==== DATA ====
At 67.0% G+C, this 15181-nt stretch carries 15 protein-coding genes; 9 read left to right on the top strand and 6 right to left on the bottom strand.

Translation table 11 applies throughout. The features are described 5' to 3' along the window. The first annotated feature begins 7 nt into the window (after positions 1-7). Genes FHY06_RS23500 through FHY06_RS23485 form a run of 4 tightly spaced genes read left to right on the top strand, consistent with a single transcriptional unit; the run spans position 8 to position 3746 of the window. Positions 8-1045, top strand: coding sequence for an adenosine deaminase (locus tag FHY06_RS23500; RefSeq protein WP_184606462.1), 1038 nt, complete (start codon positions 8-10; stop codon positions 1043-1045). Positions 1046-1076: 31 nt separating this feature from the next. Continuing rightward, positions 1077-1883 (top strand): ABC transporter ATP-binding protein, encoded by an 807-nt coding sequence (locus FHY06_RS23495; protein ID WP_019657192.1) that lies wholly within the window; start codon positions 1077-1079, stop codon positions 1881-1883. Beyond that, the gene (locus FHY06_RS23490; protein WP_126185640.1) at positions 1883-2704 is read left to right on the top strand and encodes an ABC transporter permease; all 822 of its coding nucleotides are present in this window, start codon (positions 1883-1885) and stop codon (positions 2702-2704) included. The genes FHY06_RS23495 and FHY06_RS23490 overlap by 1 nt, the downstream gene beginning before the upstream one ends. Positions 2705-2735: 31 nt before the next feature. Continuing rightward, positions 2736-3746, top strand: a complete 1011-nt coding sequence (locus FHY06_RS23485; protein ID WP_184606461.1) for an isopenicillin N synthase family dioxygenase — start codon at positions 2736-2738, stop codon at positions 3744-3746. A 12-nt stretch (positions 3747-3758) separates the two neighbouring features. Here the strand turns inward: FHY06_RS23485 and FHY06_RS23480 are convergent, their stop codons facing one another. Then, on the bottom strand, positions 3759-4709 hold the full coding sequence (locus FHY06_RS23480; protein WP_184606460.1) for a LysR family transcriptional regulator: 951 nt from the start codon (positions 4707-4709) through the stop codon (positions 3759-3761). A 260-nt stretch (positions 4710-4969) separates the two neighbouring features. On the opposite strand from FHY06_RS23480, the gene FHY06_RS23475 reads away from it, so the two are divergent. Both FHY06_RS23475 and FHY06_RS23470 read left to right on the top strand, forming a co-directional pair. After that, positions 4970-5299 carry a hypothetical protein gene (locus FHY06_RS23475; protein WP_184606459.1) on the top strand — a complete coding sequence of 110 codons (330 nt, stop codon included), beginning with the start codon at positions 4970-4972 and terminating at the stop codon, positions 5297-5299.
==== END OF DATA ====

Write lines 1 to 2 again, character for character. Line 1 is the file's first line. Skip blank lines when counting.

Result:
At 67.0% G+C, this 15181-nt stretch carries 15 protein-coding genes; 9 read left to right on the top strand and 6 right to left on the bottom strand.

Translation table 11 applies throughout. The features are described 5' to 3' along the window. The first annotated feature begins 7 nt into the window (after positions 1-7). Genes FHY06_RS23500 through FHY06_RS23485 form a run of 4 tightly spaced genes read left to right on the top strand, consistent with a single transcriptional unit; the run spans position 8 to position 3746 of the window. Positions 8-1045, top strand: coding sequence for an adenosine deaminase (locus tag FHY06_RS23500; RefSeq protein WP_184606462.1), 1038 nt, complete (start codon positions 8-10; stop codon positions 1043-1045). Positions 1046-1076: 31 nt separating this feature from the next. Continuing rightward, positions 1077-1883 (top strand): ABC transporter ATP-binding protein, encoded by an 807-nt coding sequence (locus FHY06_RS23495; protein ID WP_019657192.1) that lies wholly within the window; start codon positions 1077-1079, stop codon positions 1881-1883. Beyond that, the gene (locus FHY06_RS23490; protein WP_126185640.1) at positions 1883-2704 is read left to right on the top strand and encodes an ABC transporter permease; all 822 of its coding nucleotides are present in this window, start codon (positions 1883-1885) and stop codon (positions 2702-2704) included. The genes FHY06_RS23495 and FHY06_RS23490 overlap by 1 nt, the downstream gene beginning before the upstream one ends. Positions 2705-2735: 31 nt before the next feature. Continuing rightward, positions 2736-3746, top strand: a complete 1011-nt coding sequence (locus FHY06_RS23485; protein ID WP_184606461.1) for an isopenicillin N synthase family dioxygenase — start codon at positions 2736-2738, stop codon at positions 3744-3746. A 12-nt stretch (positions 3747-3758) separates the two neighbouring features. Here the strand turns inward: FHY06_RS23485 and FHY06_RS23480 are convergent, their stop codons facing one another. Then, on the bottom strand, positions 3759-4709 hold the full coding sequence (locus FHY06_RS23480; protein WP_184606460.1) for a LysR family transcriptional regulator: 951 nt from the start codon (positions 4707-4709) through the stop codon (positions 3759-3761). A 260-nt stretch (positions 4710-4969) separates the two neighbouring features. On the opposite strand from FHY06_RS23480, the gene FHY06_RS23475 reads away from it, so the two are divergent. Both FHY06_RS23475 and FHY06_RS23470 read left to right on the top strand, forming a co-directional pair. After that, positions 4970-5299 carry a hypothetical protein gene (locus FHY06_RS23475; protein WP_184606459.1) on the top strand — a complete coding sequence of 110 codons (330 nt, stop codon included), beginning with the start codon at positions 4970-4972 and terminating at the stop codon, positions 5297-5299.